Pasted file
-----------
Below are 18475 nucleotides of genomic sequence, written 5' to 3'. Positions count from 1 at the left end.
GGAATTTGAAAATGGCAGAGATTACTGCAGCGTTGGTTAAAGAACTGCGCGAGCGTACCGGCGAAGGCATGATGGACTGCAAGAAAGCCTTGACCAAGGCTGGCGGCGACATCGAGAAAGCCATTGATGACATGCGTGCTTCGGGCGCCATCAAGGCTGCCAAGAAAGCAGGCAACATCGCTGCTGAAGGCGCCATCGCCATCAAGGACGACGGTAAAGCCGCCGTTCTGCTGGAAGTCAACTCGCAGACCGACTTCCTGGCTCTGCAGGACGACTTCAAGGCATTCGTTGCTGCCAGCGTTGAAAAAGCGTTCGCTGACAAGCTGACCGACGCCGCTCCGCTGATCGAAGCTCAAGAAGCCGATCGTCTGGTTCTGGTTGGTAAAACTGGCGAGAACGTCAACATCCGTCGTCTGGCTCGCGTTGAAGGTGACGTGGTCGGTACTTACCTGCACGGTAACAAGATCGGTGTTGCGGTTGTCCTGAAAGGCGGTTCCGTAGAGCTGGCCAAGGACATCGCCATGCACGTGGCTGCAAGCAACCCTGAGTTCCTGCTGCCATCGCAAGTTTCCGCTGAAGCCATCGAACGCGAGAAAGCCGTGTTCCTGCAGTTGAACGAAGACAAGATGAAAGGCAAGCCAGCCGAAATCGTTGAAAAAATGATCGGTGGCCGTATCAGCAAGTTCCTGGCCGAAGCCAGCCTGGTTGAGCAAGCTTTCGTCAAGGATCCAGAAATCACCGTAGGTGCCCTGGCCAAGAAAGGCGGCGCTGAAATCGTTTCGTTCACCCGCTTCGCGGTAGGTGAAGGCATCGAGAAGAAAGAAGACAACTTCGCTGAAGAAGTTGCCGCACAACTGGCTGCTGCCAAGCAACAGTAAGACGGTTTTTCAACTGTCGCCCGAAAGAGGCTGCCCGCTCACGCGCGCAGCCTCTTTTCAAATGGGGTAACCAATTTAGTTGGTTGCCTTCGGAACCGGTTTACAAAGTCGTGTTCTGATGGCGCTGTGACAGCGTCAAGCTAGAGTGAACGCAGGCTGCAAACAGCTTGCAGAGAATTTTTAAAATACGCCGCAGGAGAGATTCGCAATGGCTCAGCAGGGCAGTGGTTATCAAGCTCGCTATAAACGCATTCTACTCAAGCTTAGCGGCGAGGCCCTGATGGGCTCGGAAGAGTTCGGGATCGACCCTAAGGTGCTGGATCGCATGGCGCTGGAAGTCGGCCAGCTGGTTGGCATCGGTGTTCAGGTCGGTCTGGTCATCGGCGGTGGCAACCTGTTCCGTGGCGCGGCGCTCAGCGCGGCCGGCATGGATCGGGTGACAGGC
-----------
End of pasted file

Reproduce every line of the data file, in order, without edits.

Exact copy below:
Below are 18475 nucleotides of genomic sequence, written 5' to 3'. Positions count from 1 at the left end.
GGAATTTGAAAATGGCAGAGATTACTGCAGCGTTGGTTAAAGAACTGCGCGAGCGTACCGGCGAAGGCATGATGGACTGCAAGAAAGCCTTGACCAAGGCTGGCGGCGACATCGAGAAAGCCATTGATGACATGCGTGCTTCGGGCGCCATCAAGGCTGCCAAGAAAGCAGGCAACATCGCTGCTGAAGGCGCCATCGCCATCAAGGACGACGGTAAAGCCGCCGTTCTGCTGGAAGTCAACTCGCAGACCGACTTCCTGGCTCTGCAGGACGACTTCAAGGCATTCGTTGCTGCCAGCGTTGAAAAAGCGTTCGCTGACAAGCTGACCGACGCCGCTCCGCTGATCGAAGCTCAAGAAGCCGATCGTCTGGTTCTGGTTGGTAAAACTGGCGAGAACGTCAACATCCGTCGTCTGGCTCGCGTTGAAGGTGACGTGGTCGGTACTTACCTGCACGGTAACAAGATCGGTGTTGCGGTTGTCCTGAAAGGCGGTTCCGTAGAGCTGGCCAAGGACATCGCCATGCACGTGGCTGCAAGCAACCCTGAGTTCCTGCTGCCATCGCAAGTTTCCGCTGAAGCCATCGAACGCGAGAAAGCCGTGTTCCTGCAGTTGAACGAAGACAAGATGAAAGGCAAGCCAGCCGAAATCGTTGAAAAAATGATCGGTGGCCGTATCAGCAAGTTCCTGGCCGAAGCCAGCCTGGTTGAGCAAGCTTTCGTCAAGGATCCAGAAATCACCGTAGGTGCCCTGGCCAAGAAAGGCGGCGCTGAAATCGTTTCGTTCACCCGCTTCGCGGTAGGTGAAGGCATCGAGAAGAAAGAAGACAACTTCGCTGAAGAAGTTGCCGCACAACTGGCTGCTGCCAAGCAACAGTAAGACGGTTTTTCAACTGTCGCCCGAAAGAGGCTGCCCGCTCACGCGCGCAGCCTCTTTTCAAATGGGGTAACCAATTTAGTTGGTTGCCTTCGGAACCGGTTTACAAAGTCGTGTTCTGATGGCGCTGTGACAGCGTCAAGCTAGAGTGAACGCAGGCTGCAAACAGCTTGCAGAGAATTTTTAAAATACGCCGCAGGAGAGATTCGCAATGGCTCAGCAGGGCAGTGGTTATCAAGCTCGCTATAAACGCATTCTACTCAAGCTTAGCGGCGAGGCCCTGATGGGCTCGGAAGAGTTCGGGATCGACCCTAAGGTGCTGGATCGCATGGCGCTGGAAGTCGGCCAGCTGGTTGGCATCGGTGTTCAGGTCGGTCTGGTCATCGGCGGTGGCAACCTGTTCCGTGGCGCGGCGCTCAGCGCGGCCGGCATGGATCGGGTGACAGGC